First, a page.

Autumn is many people’s favorite season in New England, but as far as changing climate is concerned it is proving to be the most unusual.

That’s one of the surprises from newly updated 30-year “normals” released by the National Weather Service.

The update, which happens every 10 years, recalculates what are considered normal temperatures, rain and snowfall amounts at each official weather station by looking at the most recent three decades.

The updated listing for the weather center at Concord Municipal Airport, the state’s official data site, shows that it has gotten warmer overall. The average temperature over the course of the year from 1991 through 2020 was 47.2 degrees Fahrenheit, which is 0.8 degrees warmer than it had been between 1981 through 2010.

No surprise there amid global warming. But the monthly breakdown for September, October and November did show a surprise.

The new 30-year normals for those months in Concord are much warmer than for other seasons during the daytime yet, unlike any other season, are cooler at night.

“We were a little bit surprised by it,” said Donald Dumont, warning coordination meteorologist at the National Weather Service in Gray, Maine, which covers Concord.

30-year normal

Weather services worldwide have long used a 30-span to determine what is “normal” for temperatures and precipitation in a given area. There’s nothing magic in this number of years but it has become an industry standard.

The weather station at Concord airport is the only National Weather Service site in New Hampshire with an official 30-year normal. A gap in data collection at Manchester’s airport keeps it from having a similar comparison.

This month, U.S. meteorologists switched from using 1981 through 2010 as their comparison period, and began using 1991 through 2020.

Because the change keeps two decades – the 1990s and 2000s are part of both the old normal and the new normal – any changes are actually the result of comparing the 1980s, which were dropped, with the 2010s, which were added.

“What drives the normals just as much is that we lost the ‘80s – it’s not just that the last 10 years is driving all these changes,” Dumont pointed out.

For example, the 1980s were 1.3 degrees colder than the current normal and the 2010s were 0.4 degrees warmer. So the 0.8-degree rise in average was caused mostly by losing the earlier decade.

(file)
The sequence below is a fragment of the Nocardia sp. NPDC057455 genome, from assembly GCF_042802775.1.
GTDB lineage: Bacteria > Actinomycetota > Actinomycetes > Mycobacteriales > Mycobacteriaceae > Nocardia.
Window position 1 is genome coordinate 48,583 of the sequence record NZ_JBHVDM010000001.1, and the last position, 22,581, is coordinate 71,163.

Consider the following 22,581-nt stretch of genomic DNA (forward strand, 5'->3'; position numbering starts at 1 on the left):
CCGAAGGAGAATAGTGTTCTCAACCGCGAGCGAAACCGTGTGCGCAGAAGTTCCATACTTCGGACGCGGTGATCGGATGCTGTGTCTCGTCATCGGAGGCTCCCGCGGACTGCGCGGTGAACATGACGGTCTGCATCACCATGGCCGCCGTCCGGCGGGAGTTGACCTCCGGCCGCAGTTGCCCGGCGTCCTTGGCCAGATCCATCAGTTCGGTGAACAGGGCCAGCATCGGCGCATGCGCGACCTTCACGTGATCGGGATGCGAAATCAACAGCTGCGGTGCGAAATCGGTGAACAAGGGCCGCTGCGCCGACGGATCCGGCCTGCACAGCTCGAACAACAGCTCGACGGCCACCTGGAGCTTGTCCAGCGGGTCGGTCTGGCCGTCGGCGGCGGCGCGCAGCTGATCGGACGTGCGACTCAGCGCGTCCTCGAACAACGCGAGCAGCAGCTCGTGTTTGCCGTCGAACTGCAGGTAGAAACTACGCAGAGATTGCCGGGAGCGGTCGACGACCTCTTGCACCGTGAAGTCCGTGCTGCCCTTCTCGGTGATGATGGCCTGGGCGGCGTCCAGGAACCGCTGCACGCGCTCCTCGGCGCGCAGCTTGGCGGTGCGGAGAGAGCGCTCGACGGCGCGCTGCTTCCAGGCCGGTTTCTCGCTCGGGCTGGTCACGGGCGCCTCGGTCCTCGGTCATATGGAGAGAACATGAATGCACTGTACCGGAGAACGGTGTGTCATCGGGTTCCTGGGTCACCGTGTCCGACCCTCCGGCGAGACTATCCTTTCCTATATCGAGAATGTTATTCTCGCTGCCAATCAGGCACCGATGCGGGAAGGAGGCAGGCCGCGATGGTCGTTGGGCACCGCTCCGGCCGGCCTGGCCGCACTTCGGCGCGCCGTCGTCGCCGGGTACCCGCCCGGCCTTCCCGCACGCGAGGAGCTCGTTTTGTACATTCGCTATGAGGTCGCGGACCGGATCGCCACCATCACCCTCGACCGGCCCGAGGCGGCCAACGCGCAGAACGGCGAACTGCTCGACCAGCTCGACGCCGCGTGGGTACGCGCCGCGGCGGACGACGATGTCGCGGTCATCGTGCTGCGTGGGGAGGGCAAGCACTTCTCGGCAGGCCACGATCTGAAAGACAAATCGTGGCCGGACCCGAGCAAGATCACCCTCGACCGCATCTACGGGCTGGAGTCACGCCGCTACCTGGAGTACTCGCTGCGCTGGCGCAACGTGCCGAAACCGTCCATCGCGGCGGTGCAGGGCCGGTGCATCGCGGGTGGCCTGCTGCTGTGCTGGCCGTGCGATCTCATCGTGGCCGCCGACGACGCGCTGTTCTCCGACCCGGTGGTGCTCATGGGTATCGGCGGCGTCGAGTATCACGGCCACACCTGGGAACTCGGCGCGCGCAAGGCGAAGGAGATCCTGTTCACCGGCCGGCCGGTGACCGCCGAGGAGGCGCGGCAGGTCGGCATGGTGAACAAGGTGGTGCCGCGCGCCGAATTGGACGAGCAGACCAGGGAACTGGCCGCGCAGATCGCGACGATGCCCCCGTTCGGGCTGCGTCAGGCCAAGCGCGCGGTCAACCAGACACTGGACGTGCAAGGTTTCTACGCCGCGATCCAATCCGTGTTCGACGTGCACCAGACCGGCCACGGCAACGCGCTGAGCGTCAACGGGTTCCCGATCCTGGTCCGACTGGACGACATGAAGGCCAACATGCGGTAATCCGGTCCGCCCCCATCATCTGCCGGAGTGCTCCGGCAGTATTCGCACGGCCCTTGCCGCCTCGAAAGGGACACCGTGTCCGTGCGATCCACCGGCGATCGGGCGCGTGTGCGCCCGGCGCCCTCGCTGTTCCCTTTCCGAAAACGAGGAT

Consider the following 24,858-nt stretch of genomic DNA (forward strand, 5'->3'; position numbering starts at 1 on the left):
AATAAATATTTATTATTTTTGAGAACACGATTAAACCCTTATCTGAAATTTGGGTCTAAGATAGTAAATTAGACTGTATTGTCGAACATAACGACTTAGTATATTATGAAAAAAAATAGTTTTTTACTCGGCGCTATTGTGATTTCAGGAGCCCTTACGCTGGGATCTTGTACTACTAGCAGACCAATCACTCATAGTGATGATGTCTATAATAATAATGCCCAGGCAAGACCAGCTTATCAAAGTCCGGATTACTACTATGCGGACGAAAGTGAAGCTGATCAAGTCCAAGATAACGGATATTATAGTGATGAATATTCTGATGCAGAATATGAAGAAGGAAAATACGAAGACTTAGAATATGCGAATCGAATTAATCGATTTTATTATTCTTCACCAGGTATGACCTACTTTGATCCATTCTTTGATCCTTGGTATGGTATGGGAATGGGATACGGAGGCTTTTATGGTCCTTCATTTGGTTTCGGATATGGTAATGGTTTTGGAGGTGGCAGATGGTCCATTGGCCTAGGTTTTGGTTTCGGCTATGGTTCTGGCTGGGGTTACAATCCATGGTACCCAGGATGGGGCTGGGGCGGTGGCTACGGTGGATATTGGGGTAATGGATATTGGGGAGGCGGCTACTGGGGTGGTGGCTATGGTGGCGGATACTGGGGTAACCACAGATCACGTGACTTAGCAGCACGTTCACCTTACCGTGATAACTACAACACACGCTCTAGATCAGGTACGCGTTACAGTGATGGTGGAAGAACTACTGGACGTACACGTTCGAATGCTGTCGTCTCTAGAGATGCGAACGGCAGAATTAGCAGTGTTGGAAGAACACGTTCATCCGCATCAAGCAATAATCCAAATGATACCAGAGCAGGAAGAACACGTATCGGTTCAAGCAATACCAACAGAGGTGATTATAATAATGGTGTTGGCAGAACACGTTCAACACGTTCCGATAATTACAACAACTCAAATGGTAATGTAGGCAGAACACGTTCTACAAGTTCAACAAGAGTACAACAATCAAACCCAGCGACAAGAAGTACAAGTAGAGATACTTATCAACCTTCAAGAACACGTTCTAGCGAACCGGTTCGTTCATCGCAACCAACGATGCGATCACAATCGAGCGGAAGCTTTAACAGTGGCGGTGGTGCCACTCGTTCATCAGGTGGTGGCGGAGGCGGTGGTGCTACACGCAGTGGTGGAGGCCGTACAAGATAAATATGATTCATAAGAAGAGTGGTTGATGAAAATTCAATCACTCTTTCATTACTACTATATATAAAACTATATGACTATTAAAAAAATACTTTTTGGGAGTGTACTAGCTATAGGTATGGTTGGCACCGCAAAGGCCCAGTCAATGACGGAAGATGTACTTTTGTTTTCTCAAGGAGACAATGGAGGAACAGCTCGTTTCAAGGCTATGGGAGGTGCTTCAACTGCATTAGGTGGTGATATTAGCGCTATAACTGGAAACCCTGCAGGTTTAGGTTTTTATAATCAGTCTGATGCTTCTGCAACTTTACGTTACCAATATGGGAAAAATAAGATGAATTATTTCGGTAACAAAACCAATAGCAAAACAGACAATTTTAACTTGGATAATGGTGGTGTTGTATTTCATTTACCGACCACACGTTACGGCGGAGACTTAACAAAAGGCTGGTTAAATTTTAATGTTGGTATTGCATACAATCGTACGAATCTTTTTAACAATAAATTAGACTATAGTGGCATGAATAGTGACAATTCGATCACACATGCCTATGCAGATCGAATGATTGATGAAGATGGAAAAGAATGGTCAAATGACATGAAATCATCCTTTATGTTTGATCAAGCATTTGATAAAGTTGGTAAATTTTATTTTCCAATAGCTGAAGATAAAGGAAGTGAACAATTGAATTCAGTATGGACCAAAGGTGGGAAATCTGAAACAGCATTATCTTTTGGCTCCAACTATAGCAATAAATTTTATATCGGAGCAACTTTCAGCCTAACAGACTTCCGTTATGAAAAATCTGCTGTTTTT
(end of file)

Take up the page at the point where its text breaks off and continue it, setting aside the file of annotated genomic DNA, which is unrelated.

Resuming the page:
“If you look at how the normals changed, the fact that we lost the ‘80s is a much bigger factor in these new climate normals,” Dumont said.

Autumn weirdness

Overall, the new normals for Concord are warmer by 0.8 degrees and were wetter by 1.34 inches per year, roughly a 3% increase. Neither is a surprise; warmer air can hold more water and thus can produce more rainfall.

But the monthly analysis shows an autumn surprise. September, October and November saw their average daily high temperatures increase more than any other season – more than 3 degrees – and yet their average daily low temperatures actually fell by 1.5 degrees or more, unlike any other season.

In other words, while other seasons got warmer during the day and also during the night, autumn got much warmer during the day yet colder at night.

There’s no good explanation for this, Dumont said. One hypothesis is that for some reason Concord’s air is getting drier in the fall.

“With drier air, the diurnal temperature spread gets bigger. Think about the desert climate: it can warm up faster in the day and cool down faster in the night,” he said.

But that’s just a hypothesis, or an educated guess on which further research can be built. It’s not obvious why Concord’s air might be drying out in the autumn.

More snowfall?

There’s another surprise in the new data: The average annual snowfall shot up a whopping 6.7 inches, to 67.7 inches, even though winters are getting shorter and seem to be less snowy.

This partly reflects the fact that the 1980s had some snow-poor years which are no longer in the averages: The decade as a whole had 8.3 inches less total snowfall than the new normal.

But this figure also shows the limits of using a single number to describe something as complicated as seasonal snowfall.

Total snowfall over the year doesn’t reflect how quickly that snow melts. Last winter, for example, saw two examples of heavy snowfalls that were soon followed by heavy warm rains which removed much or all over the snow cover.

So even though the winter snowfall tally was relatively high, winter didn’t seem all that snowy, as skiers can attest.

“We get more snow but we’re not keeping it,” said Dumont.

Finally, there’s one other thing that the upgrade shows: “We don’t have enough high-order climate sites in the state.”

Considering weather normals at Concord airport to reflect what’s normal on the Seacoast or the Connecticut River Valley or North of the Notches is, of course, ridiculous. But for the moment, it’s the best we’ve got.

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